The Apartment is presented with its original mono in uncompressed LPCM and MGM’s 5.1 remix in uncompressed DTS-HD Master Audio. I stuck with the mono track for this review, both for the sake of authenticity and because I’ve already heard the 5.1 remix, which is basically the mono mix, plus a stereo version of Adolph Deutsch’s jazzy original score (and Charles Williams’ title theme). The soundtrack is in fine shape, especially for a nearly 60 year-old movie. There are no crackles or pops, the sound floor is low with no notable fuzz during quiet moments, and, while flat, the single-channel treatment has considerable depth.
Commentary with film producer and historian Bruce Block – This solid, fact-filled track has been recycled from MGM’s DVD and BD releases.
The Key to The Apartment (10:12, HD) – An Arrow exclusive discussion/appreciation with film historian and co-author of Cinema: The Whole Story (with Christopher Frayling, pub: 2011) Philip Kemp, who breaks down the film’s themes and characters. This is followed by a select scene commentary from Kemp (8:37, HD).
The Flawed Couple (20:24, HD) – In this video essay, filmmaker David Cairns explores the multiple collaborations between Wilder and actor Jack Lemmon, and how they bucked the tough male lead trends of the ‘50s. Cairns puts emphasis on The Apartment (obviously because Arrow has the rights to the footage) and also mentions other members of the Wilder/Lemmon team, including writer I.A.L. Diamond and actor Walter Matthau.
A Letter to Castro (13:23, HD) – A touching interview with actress Hope Holiday, who recalls making her feature speaking debut as Margie MacDougall in The Apartment.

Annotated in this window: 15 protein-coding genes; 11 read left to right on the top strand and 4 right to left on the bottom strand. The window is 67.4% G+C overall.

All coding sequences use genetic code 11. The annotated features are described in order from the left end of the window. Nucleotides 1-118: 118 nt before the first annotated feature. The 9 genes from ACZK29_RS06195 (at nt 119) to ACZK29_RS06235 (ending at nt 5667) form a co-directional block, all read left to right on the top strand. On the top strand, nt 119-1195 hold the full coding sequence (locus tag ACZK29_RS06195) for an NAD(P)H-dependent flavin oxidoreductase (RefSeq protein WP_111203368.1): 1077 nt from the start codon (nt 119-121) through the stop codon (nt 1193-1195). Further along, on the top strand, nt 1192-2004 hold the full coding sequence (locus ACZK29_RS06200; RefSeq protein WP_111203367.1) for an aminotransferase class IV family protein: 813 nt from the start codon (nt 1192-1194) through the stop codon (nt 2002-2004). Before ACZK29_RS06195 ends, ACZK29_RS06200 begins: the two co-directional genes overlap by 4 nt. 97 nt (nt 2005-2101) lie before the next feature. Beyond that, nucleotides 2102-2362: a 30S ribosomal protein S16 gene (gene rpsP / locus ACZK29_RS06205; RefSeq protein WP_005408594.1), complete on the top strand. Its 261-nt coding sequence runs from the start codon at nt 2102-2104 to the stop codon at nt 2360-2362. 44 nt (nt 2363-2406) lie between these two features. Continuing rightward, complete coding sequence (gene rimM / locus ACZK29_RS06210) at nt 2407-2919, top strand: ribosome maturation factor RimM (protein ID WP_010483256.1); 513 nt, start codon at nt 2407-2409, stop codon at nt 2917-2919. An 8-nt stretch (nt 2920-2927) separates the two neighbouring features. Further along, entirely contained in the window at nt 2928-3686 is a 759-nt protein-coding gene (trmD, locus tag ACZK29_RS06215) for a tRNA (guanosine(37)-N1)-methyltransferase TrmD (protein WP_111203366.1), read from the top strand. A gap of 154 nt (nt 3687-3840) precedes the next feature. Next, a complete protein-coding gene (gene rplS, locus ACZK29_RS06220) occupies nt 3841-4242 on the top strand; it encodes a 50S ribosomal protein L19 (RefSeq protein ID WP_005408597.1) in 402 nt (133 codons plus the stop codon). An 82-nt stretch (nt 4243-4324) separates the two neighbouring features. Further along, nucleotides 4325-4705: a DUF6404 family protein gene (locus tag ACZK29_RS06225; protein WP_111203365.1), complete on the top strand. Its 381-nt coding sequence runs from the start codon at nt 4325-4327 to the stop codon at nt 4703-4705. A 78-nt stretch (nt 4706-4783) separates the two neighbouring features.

An Informal Conversation with Billy Wilder (23:17, SD) – An archival interview with the director recorded as part of the Writer’s Guild Foundation’s Oral History series, narrated by Jack Lemmon.
Restoration showreel/comparison (2:20, HD)
Inside The Apartment (29:36, MGM archival extra, HD) – This retrospective featurette covers Wilder’s earlier career and the inspirations, production, and impact of The Apartment.
Magic Time: The Art of Jack Lemmon (12:47, MGM archival extra, SD) – A brief featurette about Lemmon’s career, hosted by his son, Chris Lemmon.
The Apartment is a must-own film, as far as I’m concerned, and Arrow Films has made a good argument for updating the already okay MGM Blu-rays. The 4K video restoration is a notable upgrade in tone and detail, the new extras are substantial, the old extras are included, and the Limited Edition packaging (which includes a booklet with new essays by Neil Sinyard, Kat Ellinger, Travis Crawford, and Heather Hyche) is pretty cool.
The images on this page are taken from the BD and sized for the page, but due to .jpg compression, they are not necessarily representative of the quality of the transfer. Full-sized .jpg versions can (currently) only be accessed by right-clicking/ctrl-clicking the images and opening them in a new window/tab.